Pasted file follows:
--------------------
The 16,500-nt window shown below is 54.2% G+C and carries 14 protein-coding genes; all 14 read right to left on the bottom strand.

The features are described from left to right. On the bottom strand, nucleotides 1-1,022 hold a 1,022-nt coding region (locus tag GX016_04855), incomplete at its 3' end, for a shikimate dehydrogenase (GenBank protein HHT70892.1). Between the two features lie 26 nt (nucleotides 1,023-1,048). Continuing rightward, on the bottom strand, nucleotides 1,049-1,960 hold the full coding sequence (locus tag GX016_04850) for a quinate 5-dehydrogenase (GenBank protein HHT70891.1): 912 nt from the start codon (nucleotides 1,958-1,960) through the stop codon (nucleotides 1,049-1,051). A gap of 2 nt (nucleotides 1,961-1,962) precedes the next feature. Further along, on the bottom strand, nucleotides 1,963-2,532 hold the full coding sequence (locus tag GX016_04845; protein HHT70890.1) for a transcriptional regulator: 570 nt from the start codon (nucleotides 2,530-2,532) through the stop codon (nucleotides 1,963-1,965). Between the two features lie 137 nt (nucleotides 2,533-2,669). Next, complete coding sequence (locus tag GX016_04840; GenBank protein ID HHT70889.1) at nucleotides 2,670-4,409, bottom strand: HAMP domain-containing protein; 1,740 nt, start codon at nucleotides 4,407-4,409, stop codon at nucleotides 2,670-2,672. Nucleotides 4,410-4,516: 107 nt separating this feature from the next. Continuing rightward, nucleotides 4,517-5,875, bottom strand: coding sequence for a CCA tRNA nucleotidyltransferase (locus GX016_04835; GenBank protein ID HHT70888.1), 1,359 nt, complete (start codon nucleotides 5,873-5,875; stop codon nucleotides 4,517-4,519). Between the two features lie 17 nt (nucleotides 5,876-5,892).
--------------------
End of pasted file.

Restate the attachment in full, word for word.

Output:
The 16,500-nt window shown below is 54.2% G+C and carries 14 protein-coding genes; all 14 read right to left on the bottom strand.

The features are described from left to right. On the bottom strand, nucleotides 1-1,022 hold a 1,022-nt coding region (locus tag GX016_04855), incomplete at its 3' end, for a shikimate dehydrogenase (GenBank protein HHT70892.1). Between the two features lie 26 nt (nucleotides 1,023-1,048). Continuing rightward, on the bottom strand, nucleotides 1,049-1,960 hold the full coding sequence (locus tag GX016_04850) for a quinate 5-dehydrogenase (GenBank protein HHT70891.1): 912 nt from the start codon (nucleotides 1,958-1,960) through the stop codon (nucleotides 1,049-1,051). A gap of 2 nt (nucleotides 1,961-1,962) precedes the next feature. Further along, on the bottom strand, nucleotides 1,963-2,532 hold the full coding sequence (locus tag GX016_04845; protein HHT70890.1) for a transcriptional regulator: 570 nt from the start codon (nucleotides 2,530-2,532) through the stop codon (nucleotides 1,963-1,965). Between the two features lie 137 nt (nucleotides 2,533-2,669). Next, complete coding sequence (locus tag GX016_04840; GenBank protein ID HHT70889.1) at nucleotides 2,670-4,409, bottom strand: HAMP domain-containing protein; 1,740 nt, start codon at nucleotides 4,407-4,409, stop codon at nucleotides 2,670-2,672. Nucleotides 4,410-4,516: 107 nt separating this feature from the next. Continuing rightward, nucleotides 4,517-5,875, bottom strand: coding sequence for a CCA tRNA nucleotidyltransferase (locus GX016_04835; GenBank protein ID HHT70888.1), 1,359 nt, complete (start codon nucleotides 5,873-5,875; stop codon nucleotides 4,517-4,519). Between the two features lie 17 nt (nucleotides 5,876-5,892).